|Approaching China: Russia’s risky game
Recently China has become a central theme of Russian political discourse. According to Moscow, having united its forces with China, Russia could squeeze out the U.S. from the dominant positions in international relations. However, according to sceptics, China is more dangerous for Russia than Western world.
So far Russia has been increasingly demonstrating its positive views toward China. This is also determined by growing Russia’s confrontation with Western world concerning Ukraine. Although pressure on Russia cannot be referred to as total, according to the U.S. and Western Europe the Kremlin should get an adequate response for its actions. First of all, in the form of economic sanctions.
If so, Moscow has no other way out but to redirect its market from Europe, and here the factor of China comes first. In this context the agreement signed in Shanghai on export of Russian gas to China has become an important event. Moscow presented this agreement as a geopolitical and economic victory, yet its actual economic benefit is not clear. According to experts, having estimated the investment to infrastructure and other issues, Gazprom can incur a loss of about 14 billion US$.
But hardly this economic factor will be determining in the above case. The agreement could be interpreted as an ideological Moscow’s victory, as well as Moscow’s stronger market position, because Europe is not the only one dependent on Russian gas; Russia is also dependent on European market.
Thus, Moscow can start preparing for other conflicts. The events in Ukraine demonstrate that Russia has seriously prepared for an ideological and even direct struggle for the post-Soviet space; thus, it is necessary to protect the country from a possible impact (in this case economic) of Western world. Here the formation of an anti-Western coalition becomes relevant, and again China is the first that comes to mind.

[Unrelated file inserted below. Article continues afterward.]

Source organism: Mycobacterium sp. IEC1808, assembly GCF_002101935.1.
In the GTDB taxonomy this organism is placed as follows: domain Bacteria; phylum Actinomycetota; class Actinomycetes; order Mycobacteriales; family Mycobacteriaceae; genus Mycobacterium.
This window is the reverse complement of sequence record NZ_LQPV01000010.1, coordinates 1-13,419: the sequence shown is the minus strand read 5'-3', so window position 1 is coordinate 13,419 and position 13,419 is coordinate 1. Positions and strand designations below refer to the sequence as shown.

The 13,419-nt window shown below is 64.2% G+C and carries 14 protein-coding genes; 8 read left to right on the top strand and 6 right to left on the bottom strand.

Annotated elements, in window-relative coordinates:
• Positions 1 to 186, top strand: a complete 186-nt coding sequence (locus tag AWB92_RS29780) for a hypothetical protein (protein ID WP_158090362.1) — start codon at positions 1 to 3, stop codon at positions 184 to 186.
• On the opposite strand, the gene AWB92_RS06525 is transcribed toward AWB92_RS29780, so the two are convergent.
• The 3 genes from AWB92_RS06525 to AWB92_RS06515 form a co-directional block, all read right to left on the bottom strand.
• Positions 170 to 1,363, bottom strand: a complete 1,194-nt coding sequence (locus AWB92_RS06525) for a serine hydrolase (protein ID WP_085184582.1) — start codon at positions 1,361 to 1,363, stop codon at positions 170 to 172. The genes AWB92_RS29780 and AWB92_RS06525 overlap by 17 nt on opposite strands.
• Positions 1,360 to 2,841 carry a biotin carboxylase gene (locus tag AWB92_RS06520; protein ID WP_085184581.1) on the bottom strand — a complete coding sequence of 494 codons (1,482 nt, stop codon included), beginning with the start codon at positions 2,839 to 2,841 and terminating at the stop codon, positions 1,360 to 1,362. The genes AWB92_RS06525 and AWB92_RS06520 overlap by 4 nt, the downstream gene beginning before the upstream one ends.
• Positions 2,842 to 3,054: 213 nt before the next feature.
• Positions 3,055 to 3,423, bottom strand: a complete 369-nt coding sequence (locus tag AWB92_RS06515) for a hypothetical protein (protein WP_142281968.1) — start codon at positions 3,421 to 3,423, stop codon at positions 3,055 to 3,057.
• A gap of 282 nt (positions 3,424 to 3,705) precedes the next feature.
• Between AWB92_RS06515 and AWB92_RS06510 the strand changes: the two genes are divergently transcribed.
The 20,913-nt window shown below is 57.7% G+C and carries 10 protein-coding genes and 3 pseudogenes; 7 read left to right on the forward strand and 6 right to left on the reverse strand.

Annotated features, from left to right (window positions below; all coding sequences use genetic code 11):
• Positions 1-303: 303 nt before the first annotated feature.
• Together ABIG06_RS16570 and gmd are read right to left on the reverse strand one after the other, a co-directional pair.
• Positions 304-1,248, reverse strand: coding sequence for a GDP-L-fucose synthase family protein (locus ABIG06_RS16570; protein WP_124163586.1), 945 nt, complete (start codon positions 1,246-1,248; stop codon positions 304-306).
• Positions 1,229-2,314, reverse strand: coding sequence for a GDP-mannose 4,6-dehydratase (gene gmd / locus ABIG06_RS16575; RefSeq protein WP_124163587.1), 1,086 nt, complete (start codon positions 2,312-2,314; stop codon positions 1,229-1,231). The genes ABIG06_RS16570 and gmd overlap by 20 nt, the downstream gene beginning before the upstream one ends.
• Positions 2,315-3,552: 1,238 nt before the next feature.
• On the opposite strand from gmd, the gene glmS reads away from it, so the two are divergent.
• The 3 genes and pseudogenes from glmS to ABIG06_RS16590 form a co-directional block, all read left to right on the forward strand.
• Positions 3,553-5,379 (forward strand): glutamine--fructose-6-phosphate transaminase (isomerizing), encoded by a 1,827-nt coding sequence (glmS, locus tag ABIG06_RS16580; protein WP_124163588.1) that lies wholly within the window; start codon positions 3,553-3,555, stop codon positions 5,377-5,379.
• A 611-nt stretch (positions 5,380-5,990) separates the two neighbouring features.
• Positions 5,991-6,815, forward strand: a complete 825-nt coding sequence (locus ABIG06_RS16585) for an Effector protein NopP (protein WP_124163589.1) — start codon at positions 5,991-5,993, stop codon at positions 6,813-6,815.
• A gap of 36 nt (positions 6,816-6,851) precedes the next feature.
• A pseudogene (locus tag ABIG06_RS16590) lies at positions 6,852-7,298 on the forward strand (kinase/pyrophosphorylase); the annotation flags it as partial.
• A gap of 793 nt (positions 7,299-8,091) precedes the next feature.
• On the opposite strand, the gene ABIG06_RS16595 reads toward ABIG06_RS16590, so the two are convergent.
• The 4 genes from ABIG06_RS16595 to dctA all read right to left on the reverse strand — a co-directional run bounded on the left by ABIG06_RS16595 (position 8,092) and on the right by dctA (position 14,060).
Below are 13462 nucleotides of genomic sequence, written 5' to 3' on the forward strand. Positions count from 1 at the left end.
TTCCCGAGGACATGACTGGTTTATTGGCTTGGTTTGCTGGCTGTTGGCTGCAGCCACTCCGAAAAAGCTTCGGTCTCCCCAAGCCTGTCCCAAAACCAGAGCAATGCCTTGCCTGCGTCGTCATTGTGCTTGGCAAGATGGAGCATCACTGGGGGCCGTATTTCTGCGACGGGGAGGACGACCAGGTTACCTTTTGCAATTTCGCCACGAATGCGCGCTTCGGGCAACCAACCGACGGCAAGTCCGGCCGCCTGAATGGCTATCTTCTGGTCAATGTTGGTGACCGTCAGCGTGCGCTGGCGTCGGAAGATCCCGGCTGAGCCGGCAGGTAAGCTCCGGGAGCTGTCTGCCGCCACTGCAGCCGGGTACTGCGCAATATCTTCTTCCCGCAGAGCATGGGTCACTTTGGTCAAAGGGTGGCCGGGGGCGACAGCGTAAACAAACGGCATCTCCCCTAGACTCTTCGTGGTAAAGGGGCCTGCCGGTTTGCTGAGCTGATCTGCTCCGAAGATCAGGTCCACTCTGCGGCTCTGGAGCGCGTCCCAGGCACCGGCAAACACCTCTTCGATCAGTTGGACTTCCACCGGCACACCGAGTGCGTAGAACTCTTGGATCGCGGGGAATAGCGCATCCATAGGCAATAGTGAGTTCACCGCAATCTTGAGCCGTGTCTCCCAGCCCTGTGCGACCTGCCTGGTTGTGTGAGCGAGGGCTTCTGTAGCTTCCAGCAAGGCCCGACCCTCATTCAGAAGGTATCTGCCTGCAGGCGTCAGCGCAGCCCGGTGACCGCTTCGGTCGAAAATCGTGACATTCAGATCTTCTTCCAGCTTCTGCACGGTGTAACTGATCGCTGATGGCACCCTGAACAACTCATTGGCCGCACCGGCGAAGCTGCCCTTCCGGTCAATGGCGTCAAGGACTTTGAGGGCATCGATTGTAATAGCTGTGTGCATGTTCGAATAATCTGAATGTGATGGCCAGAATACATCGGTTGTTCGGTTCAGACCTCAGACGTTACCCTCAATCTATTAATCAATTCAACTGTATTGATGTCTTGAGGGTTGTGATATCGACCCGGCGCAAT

Moscow’s strategy is more or less clear: to establish, with China’s support, a powerful centre of geopolitical force which could overshadow geopolitical potential of the U.S. But will China approve the above plan? Will Beijing agree to become Russia’s instrument? And who will play the role of an “older brother”: Moscow or Beijing?
V.Kashin, expert of the Centre for Analysis of Strategies and Technologies, provides interesting forecasts related to the perspectives of Russia-China relations. According to him, for Moscow orientation toward Chinese market is important, but it is also related to certain dangers, because Beijing is good at tough negotiating and is able to get trade preferences. V.Kashin indicates that Russia redirecting its economy toward Asian region should also enhance relations not only with China, but also with Japan, South Korea and Vietnam.
Forecasts on possible military confrontation between China and Russia are even more interesting. V.Kashin highlights that such a confrontation would be “a looming nightmare” for Russia; it would not be able to protect Siberia and Far East and Russia’s nuclear weapons would be the only instrument of defence.
In fact, all the above forecasts are hypothetic; so far the possibility of real military conflict between Russia and China is hardly possible. But other conflicts of interests between the two states are possible. Beijing has shown increasing interest in the natural resources of the Arctic; it has even started constructing an icebreaker fleet in the Arctic. But the Arctic represents a number of strategic interests for Russia as well. Moscow should also start worrying about China’s interest in strengthening its position in the post-Soviet space; first of all via joint projects, and not only in Central Asian republics of former USSR. For instance, Belarus and China are developing a joint industrial park; Beijing also has plans in Ukraine. Yet these processes have been recently suspended.
On the one hand, China for Russia is a natural, on the other hand a dangerous ally. By directing its strategy against the West, Moscow is oriented toward China which doesn’t belong to Western world. Moreover, China is indifferent to issues of democracy both in China and other countries, and demonstrates rapidly growing economic power. The Kremlin hopes that this direction will facilitate realisation of own plans in the post-Soviet space, and will provide more opportunities in the big geopolitical game. But then Russia is at risk of becoming the zone of China’s influence and interests; and in case of any confrontation with China Russia will stay alone, without support of Western world. Moscow should treat this situation as one of the most dangerous. But the possibility of choice was and still is in the hands of the Kremlin, and it seems that it has already made the choice.
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